This article is intended to follow Introducing kubegrid. You’ve gone through the kubegrid Setup Wizard and deployed your first cluster. Now what?
While Your Cluster Is Deploying
While your cluster is deploying, you can view the logs that are being generated. You can access these by clicking the direct link on the last page of the Setup Wizard. Alternatively, you can find them by clicking
Clusters from the
Shortcuts menu on the left side of the screen, then the wrench icon for your cluster, then
The logs show you the raw output from the underlying tools and let you know where it’s at in the overall process.
Once your cluster is deployed, you’ll also receive an email letting you know your cluster is up.
When you commit a change to your Git branch that is associated with a service in kubegrid, kubegrid will detect the change and will redeploy the service on your cluster. You’ll receive an email to remind you this is happening.
Explore Information with the Kubegrid UI
Let’s explore the
Services page, linked from the
Here is a list of all the services that you have defined across all your clusters. Click on the wrench icon to view additional details about the service.
Here, you can give your service a name. You can also modify the configuration file that kubegrid uses to define the service, or point kubegrid to a specific .yml file in your repository to use instead. Also, you can define the environment variables that your service needs.
To see an overview of all your clusters, click the
Clusters link from the
From here, you can add a new cluster, delete this cluster, or view additional details.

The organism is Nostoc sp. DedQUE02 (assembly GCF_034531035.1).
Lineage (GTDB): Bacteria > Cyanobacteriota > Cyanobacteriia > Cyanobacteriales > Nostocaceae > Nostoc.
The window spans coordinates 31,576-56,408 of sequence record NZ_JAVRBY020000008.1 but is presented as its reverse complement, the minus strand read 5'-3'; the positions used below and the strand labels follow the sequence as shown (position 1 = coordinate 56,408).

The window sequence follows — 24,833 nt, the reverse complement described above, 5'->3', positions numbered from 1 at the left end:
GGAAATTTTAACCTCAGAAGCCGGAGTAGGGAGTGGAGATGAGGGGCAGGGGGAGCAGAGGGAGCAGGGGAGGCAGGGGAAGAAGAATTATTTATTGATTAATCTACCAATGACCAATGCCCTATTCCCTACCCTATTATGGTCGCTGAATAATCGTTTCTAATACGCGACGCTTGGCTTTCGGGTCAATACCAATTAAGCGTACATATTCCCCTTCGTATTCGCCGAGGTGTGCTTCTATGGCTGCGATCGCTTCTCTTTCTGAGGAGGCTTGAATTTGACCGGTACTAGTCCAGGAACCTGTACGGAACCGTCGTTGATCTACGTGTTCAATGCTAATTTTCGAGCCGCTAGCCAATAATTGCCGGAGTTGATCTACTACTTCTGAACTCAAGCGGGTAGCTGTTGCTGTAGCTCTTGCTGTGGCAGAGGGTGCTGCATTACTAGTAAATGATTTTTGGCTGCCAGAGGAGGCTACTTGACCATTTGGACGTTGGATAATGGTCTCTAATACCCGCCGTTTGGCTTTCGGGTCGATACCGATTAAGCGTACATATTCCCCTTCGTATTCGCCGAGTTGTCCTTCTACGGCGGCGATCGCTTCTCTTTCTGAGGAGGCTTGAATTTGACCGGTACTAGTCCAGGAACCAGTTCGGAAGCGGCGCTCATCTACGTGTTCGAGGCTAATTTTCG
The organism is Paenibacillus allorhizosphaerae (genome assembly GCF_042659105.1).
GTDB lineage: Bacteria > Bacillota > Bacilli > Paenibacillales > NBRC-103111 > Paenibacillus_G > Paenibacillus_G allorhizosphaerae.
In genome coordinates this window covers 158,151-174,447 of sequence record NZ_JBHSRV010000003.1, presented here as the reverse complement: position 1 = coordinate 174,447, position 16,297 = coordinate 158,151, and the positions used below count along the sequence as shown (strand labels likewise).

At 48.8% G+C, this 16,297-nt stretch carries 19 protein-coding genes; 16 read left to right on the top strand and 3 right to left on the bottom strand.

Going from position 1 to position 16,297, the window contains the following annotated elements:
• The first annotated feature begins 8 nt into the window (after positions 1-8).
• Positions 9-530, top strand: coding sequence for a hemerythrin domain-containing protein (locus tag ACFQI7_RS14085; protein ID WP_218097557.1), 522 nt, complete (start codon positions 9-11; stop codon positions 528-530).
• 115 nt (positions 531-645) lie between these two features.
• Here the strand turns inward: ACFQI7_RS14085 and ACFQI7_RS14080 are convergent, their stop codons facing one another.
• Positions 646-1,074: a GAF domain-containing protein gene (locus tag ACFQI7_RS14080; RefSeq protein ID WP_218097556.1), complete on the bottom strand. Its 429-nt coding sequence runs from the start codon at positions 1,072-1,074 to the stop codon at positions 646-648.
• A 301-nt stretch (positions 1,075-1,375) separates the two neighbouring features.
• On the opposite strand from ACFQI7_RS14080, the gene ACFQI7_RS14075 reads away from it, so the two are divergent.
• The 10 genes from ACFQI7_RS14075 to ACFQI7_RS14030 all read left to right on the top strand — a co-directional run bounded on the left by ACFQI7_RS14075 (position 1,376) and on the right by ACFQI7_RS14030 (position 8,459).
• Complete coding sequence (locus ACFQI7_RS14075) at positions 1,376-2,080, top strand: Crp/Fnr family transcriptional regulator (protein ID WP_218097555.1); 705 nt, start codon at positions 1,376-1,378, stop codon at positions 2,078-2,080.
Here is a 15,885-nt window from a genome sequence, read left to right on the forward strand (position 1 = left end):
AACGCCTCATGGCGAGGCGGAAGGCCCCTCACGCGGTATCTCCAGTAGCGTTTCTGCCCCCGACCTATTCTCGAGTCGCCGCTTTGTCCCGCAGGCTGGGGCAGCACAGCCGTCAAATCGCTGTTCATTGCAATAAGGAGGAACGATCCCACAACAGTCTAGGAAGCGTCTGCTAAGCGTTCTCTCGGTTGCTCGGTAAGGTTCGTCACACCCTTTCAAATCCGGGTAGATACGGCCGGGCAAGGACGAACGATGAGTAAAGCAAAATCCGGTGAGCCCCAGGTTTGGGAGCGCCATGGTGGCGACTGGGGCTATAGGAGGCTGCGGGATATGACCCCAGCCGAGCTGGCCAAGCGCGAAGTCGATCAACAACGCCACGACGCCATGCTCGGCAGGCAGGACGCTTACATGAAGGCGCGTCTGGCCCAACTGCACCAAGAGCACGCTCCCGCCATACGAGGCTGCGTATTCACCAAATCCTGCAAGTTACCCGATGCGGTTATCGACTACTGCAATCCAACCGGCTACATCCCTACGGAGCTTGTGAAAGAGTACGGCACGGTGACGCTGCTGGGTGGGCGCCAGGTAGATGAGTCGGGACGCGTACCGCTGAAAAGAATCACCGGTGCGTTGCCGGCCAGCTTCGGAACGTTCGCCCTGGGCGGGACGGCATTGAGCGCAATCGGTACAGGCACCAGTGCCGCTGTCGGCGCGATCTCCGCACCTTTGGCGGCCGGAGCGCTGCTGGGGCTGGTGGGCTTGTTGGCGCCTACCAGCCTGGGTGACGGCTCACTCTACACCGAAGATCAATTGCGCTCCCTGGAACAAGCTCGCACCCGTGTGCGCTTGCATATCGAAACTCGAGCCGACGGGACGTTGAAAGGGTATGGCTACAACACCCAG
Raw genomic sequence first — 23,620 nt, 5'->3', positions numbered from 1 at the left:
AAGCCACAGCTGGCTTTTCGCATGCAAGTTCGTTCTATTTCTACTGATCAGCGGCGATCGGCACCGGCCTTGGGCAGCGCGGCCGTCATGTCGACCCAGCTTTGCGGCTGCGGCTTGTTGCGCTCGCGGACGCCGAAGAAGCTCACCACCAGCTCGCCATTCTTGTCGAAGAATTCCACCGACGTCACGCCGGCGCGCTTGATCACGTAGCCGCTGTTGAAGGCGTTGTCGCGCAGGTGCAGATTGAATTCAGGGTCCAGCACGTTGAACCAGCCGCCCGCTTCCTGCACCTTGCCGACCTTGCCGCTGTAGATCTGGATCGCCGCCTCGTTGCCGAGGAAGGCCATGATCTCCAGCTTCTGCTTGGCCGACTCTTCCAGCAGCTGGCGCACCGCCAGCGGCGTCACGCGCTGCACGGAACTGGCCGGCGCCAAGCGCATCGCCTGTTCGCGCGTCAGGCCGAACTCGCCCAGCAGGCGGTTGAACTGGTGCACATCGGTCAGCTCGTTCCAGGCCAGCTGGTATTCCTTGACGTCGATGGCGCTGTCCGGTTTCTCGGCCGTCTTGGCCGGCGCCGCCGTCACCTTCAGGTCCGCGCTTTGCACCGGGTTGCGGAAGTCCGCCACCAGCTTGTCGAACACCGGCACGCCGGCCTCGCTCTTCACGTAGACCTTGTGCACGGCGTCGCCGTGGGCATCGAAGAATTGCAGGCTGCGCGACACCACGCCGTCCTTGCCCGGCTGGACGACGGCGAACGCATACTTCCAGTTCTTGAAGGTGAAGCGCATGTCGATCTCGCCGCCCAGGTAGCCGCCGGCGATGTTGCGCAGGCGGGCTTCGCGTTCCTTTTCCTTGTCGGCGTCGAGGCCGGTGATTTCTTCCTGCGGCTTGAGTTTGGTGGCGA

View Details to view additional details about a specific cluster.
At the top, you can see the overall status of your cluster (in this case, running). Next, you see the Cluster IP address. This is the IP address to use to ssh into your Kubernetes master node, if you want to do so.
If you do want to directly access your Kubernetes, click on
View Config Files. This will show two new buttons —
Download SSH Key and
Download k8s Config. The first is the ssh key to use to ssh into the master node. The second is the kubeconfig file to use with
If you click
Cluster Dashboard, you’ll be shown a link and a token. Open the link in a new tab, and use the token when prompted.
The node summary table shows all the nodes in your cluster, their names, IP address, and status.
The pod summary table shows the status and source of each pod in your cluster. If it runs a public web server, it also contains a link to access that service. From the wrench menu, you can choose to remove this service from this cluster.
Cloud Profiles page shows you a list of the cloud provider profiles that you have created.
You can edit the region / access credentials / etc associated with each profile by clicking on the wrench icon. You can add a new cloud profile by clicking the
Add New Cloud Profile button.
Repository Profiles page shows you a list of the repositories you have linked to kubegrid.
You can add additional repositories by selecting the provider and following the on-screen instructions. However, no new services will be added to any clusters.
Adding More Clusters
When you’re ready to make more clusters, you can add the repository information, cloud profile information, service definitions, and cluster definition through the corresponding
Shortcuts menu pages. However, it is easier to go back through the Setup Wizard again. The cloud profile, repository, and service information that you’ve configured previously will be available to you to re-use.
If you aren’t sure how to do so something, or something isn’t working, please open a support ticket by clicking the
Open Ticket button in the top menu.
You can check the status of any support tickets you’ve opened under the
Support top menu item.
We’d love to hear your suggestions for the future evolution of kubegrid! Please contact us by email using the
Contact Us top menu item.